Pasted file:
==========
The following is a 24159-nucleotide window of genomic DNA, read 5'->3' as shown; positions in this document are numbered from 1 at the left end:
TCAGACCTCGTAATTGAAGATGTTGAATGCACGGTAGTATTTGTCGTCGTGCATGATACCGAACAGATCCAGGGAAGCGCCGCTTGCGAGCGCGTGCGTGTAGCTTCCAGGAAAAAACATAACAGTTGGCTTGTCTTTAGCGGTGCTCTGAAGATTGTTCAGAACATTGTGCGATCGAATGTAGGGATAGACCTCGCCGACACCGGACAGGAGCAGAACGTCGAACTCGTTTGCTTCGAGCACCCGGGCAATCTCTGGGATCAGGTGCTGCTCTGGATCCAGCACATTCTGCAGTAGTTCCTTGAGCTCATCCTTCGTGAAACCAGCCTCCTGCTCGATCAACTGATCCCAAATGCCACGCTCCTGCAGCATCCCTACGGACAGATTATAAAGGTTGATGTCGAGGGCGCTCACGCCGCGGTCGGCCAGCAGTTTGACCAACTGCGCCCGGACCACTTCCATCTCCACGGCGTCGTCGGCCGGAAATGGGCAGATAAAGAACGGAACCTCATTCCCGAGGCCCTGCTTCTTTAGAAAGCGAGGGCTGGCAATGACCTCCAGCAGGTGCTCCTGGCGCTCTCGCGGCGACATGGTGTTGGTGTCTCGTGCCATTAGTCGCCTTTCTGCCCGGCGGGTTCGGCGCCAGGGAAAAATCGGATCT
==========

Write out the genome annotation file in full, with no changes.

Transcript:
The following is a 24159-nucleotide window of genomic DNA, read 5'->3' as shown; positions in this document are numbered from 1 at the left end:
TCAGACCTCGTAATTGAAGATGTTGAATGCACGGTAGTATTTGTCGTCGTGCATGATACCGAACAGATCCAGGGAAGCGCCGCTTGCGAGCGCGTGCGTGTAGCTTCCAGGAAAAAACATAACAGTTGGCTTGTCTTTAGCGGTGCTCTGAAGATTGTTCAGAACATTGTGCGATCGAATGTAGGGATAGACCTCGCCGACACCGGACAGGAGCAGAACGTCGAACTCGTTTGCTTCGAGCACCCGGGCAATCTCTGGGATCAGGTGCTGCTCTGGATCCAGCACATTCTGCAGTAGTTCCTTGAGCTCATCCTTCGTGAAACCAGCCTCCTGCTCGATCAACTGATCCCAAATGCCACGCTCCTGCAGCATCCCTACGGACAGATTATAAAGGTTGATGTCGAGGGCGCTCACGCCGCGGTCGGCCAGCAGTTTGACCAACTGCGCCCGGACCACTTCCATCTCCACGGCGTCGTCGGCCGGAAATGGGCAGATAAAGAACGGAACCTCATTCCCGAGGCCCTGCTTCTTTAGAAAGCGAGGGCTGGCAATGACCTCCAGCAGGTGCTCCTGGCGCTCTCGCGGCGACATGGTGTTGGTGTCTCGTGCCATTAGTCGCCTTTCTGCCCGGCGGGTTCGGCGCCAGGGAAAAATCGGATCT